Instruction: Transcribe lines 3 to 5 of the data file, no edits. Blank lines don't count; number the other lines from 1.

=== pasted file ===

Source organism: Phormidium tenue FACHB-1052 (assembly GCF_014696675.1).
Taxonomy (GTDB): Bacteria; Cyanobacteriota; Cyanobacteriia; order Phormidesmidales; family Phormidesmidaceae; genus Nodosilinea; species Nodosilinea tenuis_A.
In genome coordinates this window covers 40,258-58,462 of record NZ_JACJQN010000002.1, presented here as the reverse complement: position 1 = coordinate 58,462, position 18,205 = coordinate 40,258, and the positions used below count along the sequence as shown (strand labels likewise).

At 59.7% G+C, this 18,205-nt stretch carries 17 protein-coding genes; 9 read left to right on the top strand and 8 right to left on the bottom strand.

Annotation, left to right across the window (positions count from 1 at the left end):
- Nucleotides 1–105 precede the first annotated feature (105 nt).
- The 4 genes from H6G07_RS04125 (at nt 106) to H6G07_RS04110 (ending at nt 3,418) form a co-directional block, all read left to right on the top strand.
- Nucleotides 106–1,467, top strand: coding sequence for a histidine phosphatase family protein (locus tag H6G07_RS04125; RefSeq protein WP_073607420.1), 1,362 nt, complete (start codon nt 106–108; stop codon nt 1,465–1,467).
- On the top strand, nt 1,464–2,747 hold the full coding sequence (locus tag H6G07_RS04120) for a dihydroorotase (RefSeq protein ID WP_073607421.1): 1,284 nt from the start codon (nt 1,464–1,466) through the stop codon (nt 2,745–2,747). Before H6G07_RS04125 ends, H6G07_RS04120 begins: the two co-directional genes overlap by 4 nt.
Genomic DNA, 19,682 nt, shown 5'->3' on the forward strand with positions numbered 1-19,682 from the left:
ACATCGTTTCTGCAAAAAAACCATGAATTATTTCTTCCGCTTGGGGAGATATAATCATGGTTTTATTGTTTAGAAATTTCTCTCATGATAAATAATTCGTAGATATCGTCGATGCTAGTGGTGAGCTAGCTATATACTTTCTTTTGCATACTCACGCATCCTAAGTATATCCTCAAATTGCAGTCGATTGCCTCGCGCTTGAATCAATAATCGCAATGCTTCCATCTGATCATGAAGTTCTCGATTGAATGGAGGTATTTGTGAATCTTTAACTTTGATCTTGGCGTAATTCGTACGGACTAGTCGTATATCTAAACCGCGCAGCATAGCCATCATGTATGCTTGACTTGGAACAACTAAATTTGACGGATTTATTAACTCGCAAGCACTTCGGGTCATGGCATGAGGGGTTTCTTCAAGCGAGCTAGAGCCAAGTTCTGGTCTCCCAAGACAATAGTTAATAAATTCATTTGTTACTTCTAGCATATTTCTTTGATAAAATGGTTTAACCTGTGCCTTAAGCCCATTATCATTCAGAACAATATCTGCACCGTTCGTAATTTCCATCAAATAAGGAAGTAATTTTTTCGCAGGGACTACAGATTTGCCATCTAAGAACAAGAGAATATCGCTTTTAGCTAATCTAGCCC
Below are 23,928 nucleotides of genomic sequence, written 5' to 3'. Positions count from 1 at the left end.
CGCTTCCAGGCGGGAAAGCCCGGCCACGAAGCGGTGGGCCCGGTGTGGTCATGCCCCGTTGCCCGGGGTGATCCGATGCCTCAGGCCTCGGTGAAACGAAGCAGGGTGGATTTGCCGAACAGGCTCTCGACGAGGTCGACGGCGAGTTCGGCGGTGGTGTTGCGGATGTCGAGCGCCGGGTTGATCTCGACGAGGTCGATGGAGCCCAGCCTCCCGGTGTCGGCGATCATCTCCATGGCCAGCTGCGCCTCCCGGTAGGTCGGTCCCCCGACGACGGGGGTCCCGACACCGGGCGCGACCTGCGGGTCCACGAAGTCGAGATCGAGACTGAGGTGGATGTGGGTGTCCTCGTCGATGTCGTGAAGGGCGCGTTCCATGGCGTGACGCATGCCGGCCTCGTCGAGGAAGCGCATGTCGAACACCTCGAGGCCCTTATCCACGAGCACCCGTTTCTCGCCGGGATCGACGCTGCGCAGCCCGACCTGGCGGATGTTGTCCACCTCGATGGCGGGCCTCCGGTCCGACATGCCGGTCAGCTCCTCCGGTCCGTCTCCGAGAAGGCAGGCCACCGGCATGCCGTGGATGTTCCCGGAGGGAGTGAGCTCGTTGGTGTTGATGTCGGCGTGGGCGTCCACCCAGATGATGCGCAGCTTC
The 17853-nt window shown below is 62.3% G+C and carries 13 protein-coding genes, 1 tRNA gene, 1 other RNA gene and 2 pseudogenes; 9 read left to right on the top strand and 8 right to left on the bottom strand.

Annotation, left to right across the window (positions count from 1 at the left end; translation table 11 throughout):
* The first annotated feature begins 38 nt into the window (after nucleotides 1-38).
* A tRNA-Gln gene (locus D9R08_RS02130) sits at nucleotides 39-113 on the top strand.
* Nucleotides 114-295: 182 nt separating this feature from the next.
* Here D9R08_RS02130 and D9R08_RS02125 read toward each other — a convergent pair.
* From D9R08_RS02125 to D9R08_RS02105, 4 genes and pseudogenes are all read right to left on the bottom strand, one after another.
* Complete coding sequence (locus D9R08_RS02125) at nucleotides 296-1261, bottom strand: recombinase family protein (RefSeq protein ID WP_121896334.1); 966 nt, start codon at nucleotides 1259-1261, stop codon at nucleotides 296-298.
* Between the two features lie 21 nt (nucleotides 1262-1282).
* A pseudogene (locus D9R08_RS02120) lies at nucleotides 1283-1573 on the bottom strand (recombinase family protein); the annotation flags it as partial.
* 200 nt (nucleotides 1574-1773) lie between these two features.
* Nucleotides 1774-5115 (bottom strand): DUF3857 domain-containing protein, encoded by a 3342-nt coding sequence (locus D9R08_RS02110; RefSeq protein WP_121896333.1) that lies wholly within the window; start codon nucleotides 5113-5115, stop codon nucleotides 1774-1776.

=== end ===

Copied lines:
In genome coordinates this window covers 40,258-58,462 of record NZ_JACJQN010000002.1, presented here as the reverse complement: position 1 = coordinate 58,462, position 18,205 = coordinate 40,258, and the positions used below count along the sequence as shown (strand labels likewise).

At 59.7% G+C, this 18,205-nt stretch carries 17 protein-coding genes; 9 read left to right on the top strand and 8 right to left on the bottom strand.

Annotation, left to right across the window (positions count from 1 at the left end):